Two post-doctoral positions are available as currently available in our group as part of our ERC-funded project on the consequences of early-life adversity.
The first position (details here) will work on humans, using longitudinal cohort datasets to understand the relationships between childhood adversity, telomere attrition, and behavioural and health outcomes in adulthood. There will also be opportunities to use other research approaches such as Mendelian randomization and meta-analysis. The position would suit someone with interests in human behavioural ecology, epidemiology, ageing biomarkers or child development. Strong quantitative skills are essential.
The second position (details here) will help drive forward our established programme of work on early-life adversity in starlings ( see her). This project will look in particular at the effects of developmental history on foraging, mass regulation and metabolism. We will be developing a new system for automated behaviour recording in naturalistic social groups. Thus, programming skills and an interest in novel technologies in behavioural research will be particularly useful, as well as expertise in behavioural research more generally.
To discuss either position, please contact me.
I am a behavioural biologist with interests in the evolution, development, and psychological underpinnings of behaviour. I have worked on a number of different topics over the years. Much of it has been on humans, and it spans from biology into the social sciences. My current foci are on: the consequences of early-life adversity, which I study in European starlings as well as humans; the impacts of socioeconomic deprivation and the urban environment on behaviour; and encouraging prosocial and discouraging antisocial behaviour . I have also written a number of books aimed at a broader audience.
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- 1990-1993: BA in Psychology and Philosophy, Oxford University.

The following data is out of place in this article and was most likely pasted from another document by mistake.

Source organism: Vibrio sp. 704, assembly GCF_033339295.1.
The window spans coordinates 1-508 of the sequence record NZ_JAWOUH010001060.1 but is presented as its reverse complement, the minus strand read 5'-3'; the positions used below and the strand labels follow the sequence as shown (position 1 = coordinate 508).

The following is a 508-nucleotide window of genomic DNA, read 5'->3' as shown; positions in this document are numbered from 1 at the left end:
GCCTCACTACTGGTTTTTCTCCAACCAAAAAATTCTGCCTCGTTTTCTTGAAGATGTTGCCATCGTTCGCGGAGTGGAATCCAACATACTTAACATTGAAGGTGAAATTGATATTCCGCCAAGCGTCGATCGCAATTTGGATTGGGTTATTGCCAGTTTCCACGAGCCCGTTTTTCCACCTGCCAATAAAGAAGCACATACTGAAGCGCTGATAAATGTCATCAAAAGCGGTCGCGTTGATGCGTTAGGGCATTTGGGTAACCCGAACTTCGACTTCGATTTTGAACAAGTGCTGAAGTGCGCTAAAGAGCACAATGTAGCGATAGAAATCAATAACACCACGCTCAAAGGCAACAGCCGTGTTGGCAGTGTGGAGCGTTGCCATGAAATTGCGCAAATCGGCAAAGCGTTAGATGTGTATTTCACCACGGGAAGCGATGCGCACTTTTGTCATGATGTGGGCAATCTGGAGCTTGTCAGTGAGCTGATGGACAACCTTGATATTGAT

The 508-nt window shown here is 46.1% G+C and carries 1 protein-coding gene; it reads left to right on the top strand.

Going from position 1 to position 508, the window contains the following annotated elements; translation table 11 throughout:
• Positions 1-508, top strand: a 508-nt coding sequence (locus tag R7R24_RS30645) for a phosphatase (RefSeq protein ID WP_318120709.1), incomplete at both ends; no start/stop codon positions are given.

- 1993-1996: PhD in Biological Anthropology, University College London
- 1996-1999: Junior Research Fellow, Merton College Oxford
- 2001-2004: Lecturer in Biological Psychology,The Open University
- 2004-2011: Lecturer and subsequently Reader, Institute of Neuroscience, Newcastle University.
- 2011-now : Professor of Behavioural Science, Institute of Neuroscience, Newcastle University.
- 2011-now : Co-director of the Centre for Behaviour & Evolution, Newcastle University.
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Where possible, I publish research in Open Access journals (that is, locations where they can be downloaded in full from the web without the need for a subscription). In some cases this is not possible and my research appears in subscription-based journals. In such cases, I will always post a PDF on this website; because of publisher restrictions, this may be a preprint version that does not have the publisher's formatting. It is also my policy to make the raw data from each study available with the publication. For most papers since 2013, you should find the raw data downloadable as an appendix. If there are other data you would like but cannot find, just ask.
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- Nettle, D. (2009). Evolution and Genetics for Psychology. Oxford: Oxford University Press. This is a textbook on evolutionary theory aimed at students or researchers in the behavioural sciences. US Amazon. UK Amazon.
- Nettle, D. (2007). Personality: What Makes You the Way You Are. Oxford: Oxford University Press.US Amazon. UK Amazon.
- Nettle, D. (2005). Happiness: The Science behind your Smile. Oxford: Oxford University Press.